SRJC Course Outlines

5/19/2024 1:58:35 AMMATH 2B Course Outline as of Fall 1999

Changed Course

Discipline and Nbr:  MATH 2BTitle:  CALCULUS 4  
Full Title:  Calculus, Fourth Course-Differential Equations
Last Reviewed:11/28/2022

UnitsCourse Hours per Week Nbr of WeeksCourse Hours Total
Maximum3.00Lecture Scheduled3.0017.5 max.Lecture Scheduled52.50
Minimum3.00Lab Scheduled017.5 min.Lab Scheduled0
 Contact DHR0 Contact DHR0
 Contact Total3.00 Contact Total52.50
 Non-contact DHR0 Non-contact DHR Total0

 Total Out of Class Hours:  105.00Total Student Learning Hours: 157.50 

Title 5 Category:  AA Degree Applicable
Grading:  Grade Only
Repeatability:  00 - Two Repeats if Grade was D, F, NC, or NP
Also Listed As: 

Catalog Description:
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First and second order differential equations with applications. Series solution, numerical methods, introduction to Laplace transforms. Systems of differential equations with applications.

Math 2A.

Recommended Preparation:

Limits on Enrollment:

Schedule of Classes Information
Description: Untitled document
First and second order differential equations with applications, series solutions, numerical methods, introduction to Laplace transforms, systems of differential equations with applications.
(Grade Only)

Prerequisites:Math 2A.
Limits on Enrollment:
Transfer Credit:CSU;UC.
Repeatability:00 - Two Repeats if Grade was D, F, NC, or NP


Associate Degree:Effective:Fall 1981
Communication and Analytical Thinking
Math Competency
CSU GE:Transfer Area Effective:Inactive:
IGETC:Transfer Area Effective:Inactive:
CSU Transfer:TransferableEffective:Fall 1981Inactive:
UC Transfer:TransferableEffective:Fall 1981Inactive:
 CID Descriptor: MATH 240 Ordinary Differential Equations SRJC Equivalent Course(s): MATH2

Certificate/Major Applicable: Not Certificate/Major Applicable


Outcomes and Objectives:
At the conclusion of this course, the student should be able to:
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To be successful, students should be able to:
1.  Identify differential equations as to order type and kind.
2.  Solve elementary differential equations, including separable and
   linear differential equations.
3.  Model and solve applied problems involving ordinary differential
4.  Use numerical techniques to approximate solutions to differential
5.  Solve initial value problems using Laplace Transforms with tables.
6.  Apply Taylor series to solve differential equations around both
   singular and nonsingular points.
7.  Solve systems of differential equations using matrix techniques and
   Laplace transforms.
8.  Distinguish Euler-Cauchy differential equations from Euley-Caucher
   differential equations.

Topics and Scope
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1.  Ordinary Differential Equations.
    Linear differential equations with applications, special types of
    nonlinear differential equations, numerical methods including 4th
    order Runge-Kutta.
2.  Introduction to Laplace Transform.
    Laplace transform and inverse, use of tables, application to linear
    differential equations.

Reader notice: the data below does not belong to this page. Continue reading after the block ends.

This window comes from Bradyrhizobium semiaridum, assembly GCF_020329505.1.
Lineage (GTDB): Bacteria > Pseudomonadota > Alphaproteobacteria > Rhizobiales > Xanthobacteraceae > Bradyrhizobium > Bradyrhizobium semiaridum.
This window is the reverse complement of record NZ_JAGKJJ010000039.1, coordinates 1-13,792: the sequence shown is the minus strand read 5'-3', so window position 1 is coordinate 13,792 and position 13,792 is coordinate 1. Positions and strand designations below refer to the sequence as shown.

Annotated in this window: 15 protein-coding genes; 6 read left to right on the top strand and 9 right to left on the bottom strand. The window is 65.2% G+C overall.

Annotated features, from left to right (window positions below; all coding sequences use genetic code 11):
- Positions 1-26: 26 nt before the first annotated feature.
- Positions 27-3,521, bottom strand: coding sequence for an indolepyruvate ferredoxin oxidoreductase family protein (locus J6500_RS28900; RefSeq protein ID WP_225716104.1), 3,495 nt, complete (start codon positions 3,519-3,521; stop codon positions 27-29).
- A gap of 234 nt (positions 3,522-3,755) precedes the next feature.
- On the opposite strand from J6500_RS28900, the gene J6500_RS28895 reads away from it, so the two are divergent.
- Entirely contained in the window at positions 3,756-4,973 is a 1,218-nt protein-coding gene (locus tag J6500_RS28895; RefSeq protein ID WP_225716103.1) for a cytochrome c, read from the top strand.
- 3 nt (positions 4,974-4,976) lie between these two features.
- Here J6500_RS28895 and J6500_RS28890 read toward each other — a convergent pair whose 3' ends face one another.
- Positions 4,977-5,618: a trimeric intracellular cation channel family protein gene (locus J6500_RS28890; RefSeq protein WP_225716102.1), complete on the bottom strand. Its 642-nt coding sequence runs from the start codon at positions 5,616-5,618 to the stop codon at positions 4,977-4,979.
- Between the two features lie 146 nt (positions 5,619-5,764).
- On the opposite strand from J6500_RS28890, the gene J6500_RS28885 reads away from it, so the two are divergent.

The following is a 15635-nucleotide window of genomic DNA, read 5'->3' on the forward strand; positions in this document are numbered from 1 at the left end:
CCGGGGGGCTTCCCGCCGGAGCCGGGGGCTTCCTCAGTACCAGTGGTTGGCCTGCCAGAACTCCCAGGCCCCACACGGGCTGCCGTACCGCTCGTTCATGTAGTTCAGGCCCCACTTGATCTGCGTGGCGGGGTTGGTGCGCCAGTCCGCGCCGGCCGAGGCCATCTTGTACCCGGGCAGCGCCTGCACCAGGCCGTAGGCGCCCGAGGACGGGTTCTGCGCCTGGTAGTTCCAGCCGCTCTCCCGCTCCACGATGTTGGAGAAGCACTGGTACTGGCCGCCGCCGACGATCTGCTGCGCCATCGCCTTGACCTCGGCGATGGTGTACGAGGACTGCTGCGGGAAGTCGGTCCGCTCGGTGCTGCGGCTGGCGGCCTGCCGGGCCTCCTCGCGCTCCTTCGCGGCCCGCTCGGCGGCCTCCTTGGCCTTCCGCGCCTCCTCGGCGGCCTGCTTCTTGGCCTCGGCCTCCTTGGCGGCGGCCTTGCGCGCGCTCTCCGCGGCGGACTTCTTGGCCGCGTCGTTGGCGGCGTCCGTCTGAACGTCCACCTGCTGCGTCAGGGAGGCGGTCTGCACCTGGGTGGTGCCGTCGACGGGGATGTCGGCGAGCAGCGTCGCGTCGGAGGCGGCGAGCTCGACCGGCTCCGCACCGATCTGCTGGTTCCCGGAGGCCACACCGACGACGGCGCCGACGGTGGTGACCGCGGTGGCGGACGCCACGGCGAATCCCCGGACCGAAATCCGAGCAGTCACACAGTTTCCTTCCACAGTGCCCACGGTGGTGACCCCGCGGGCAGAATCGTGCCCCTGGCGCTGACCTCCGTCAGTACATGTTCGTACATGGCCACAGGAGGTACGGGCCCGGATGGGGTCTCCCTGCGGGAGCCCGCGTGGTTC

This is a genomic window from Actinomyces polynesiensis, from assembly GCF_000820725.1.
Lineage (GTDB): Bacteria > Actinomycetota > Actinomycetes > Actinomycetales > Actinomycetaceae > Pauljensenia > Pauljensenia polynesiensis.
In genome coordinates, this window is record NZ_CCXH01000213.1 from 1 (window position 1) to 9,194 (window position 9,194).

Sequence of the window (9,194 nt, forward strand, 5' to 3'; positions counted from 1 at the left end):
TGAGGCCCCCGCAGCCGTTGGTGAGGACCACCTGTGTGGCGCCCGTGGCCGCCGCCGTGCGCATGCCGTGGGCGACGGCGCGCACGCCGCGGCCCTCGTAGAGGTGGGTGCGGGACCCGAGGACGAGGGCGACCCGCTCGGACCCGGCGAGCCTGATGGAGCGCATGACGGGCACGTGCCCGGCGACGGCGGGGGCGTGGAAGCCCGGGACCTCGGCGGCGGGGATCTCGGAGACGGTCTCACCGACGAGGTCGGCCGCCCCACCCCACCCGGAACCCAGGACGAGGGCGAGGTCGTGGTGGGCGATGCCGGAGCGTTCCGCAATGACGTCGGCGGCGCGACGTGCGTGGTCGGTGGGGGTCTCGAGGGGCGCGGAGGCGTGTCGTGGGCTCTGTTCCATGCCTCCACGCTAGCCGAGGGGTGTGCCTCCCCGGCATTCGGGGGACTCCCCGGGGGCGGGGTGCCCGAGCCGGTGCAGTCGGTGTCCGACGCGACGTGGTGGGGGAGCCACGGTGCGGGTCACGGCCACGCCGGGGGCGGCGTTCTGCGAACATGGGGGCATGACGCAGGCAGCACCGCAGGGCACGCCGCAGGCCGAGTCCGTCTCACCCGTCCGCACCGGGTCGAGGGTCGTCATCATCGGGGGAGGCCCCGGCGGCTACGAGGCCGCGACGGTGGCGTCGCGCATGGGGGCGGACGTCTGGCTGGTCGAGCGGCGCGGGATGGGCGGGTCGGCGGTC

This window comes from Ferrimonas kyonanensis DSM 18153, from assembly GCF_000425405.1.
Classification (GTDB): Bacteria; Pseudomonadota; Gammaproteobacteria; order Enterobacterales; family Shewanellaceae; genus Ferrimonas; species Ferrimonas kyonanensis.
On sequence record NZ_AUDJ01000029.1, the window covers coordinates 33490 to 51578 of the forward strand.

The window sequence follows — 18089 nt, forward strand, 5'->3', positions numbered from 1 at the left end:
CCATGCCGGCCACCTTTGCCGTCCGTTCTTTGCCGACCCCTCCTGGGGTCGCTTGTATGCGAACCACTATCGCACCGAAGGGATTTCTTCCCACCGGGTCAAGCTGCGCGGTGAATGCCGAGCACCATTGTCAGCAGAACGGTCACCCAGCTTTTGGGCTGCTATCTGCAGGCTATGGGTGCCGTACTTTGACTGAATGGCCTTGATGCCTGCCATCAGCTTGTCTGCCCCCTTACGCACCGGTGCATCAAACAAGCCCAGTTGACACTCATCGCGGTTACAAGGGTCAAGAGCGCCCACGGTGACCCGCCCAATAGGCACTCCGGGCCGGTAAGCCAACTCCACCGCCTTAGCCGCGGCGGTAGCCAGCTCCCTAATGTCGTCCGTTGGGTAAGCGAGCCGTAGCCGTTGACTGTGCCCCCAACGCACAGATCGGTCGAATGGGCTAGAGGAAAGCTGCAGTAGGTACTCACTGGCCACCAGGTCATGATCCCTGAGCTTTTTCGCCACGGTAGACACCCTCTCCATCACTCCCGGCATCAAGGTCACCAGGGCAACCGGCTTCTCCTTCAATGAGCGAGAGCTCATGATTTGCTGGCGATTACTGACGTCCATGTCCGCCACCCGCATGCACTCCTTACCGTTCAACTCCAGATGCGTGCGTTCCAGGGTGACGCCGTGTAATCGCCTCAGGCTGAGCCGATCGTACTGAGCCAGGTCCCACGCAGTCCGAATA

3.  Series solutions of Differential Equations.
    Differential equations with Taylor's series solutions, method of
    Frobenius, Bessel and Legendre differential equations.
4.  Systems of Diffential Equations.
    Solution by (the operator method, Laplace transform, and matrices).
    Applications to include coupled spring-mass systems and compartment

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1.  The student will have daily outside reading, problem set assignments
   from required text(s), or instructor chosen supplementary materials.
2.  Instructional methodology may include, but not limited to: lecture,
   demonstrations, oral recitation, discussion, supervised practice,
   independent study, outside project or other assignments.

Methods of Evaluation/Basis of Grade.
Writing: Assessment tools that demonstrate writing skill and/or require students to select, organize and explain ideas in writing.Writing
0 - 0%
This is a degree applicable course but assessment tools based on writing are not included because problem solving assessments and skill demonstrations are more appropriate for this course.
Problem solving: Assessment tools, other than exams, that demonstrate competence in computational or non-computational problem solving skills.Problem Solving
25 - 50%
Homework problems, Exams
Skill Demonstrations: All skill-based and physical demonstrations used for assessment purposes including skill performance exams.Skill Demonstrations
30 - 65%
Performance exams
Exams: All forms of formal testing, other than skill performance exams.Exams
5 - 25%
Multiple choice
Other: Includes any assessment tools that do not logically fit into the above categories.Other Category
1 - 10%

Representative Textbooks and Materials:
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Text(s) required of each student will be selected by the departme
a committee of the department, or the responsible instructor from the
books currently available. Choices in the past have included:
by Zill: PWS, 1997.
DIFFERENTIAL EQUATIONS: Computing and Molding (2nd) Edwards and Penney.
Prentice-Hall, Inc, 1998.

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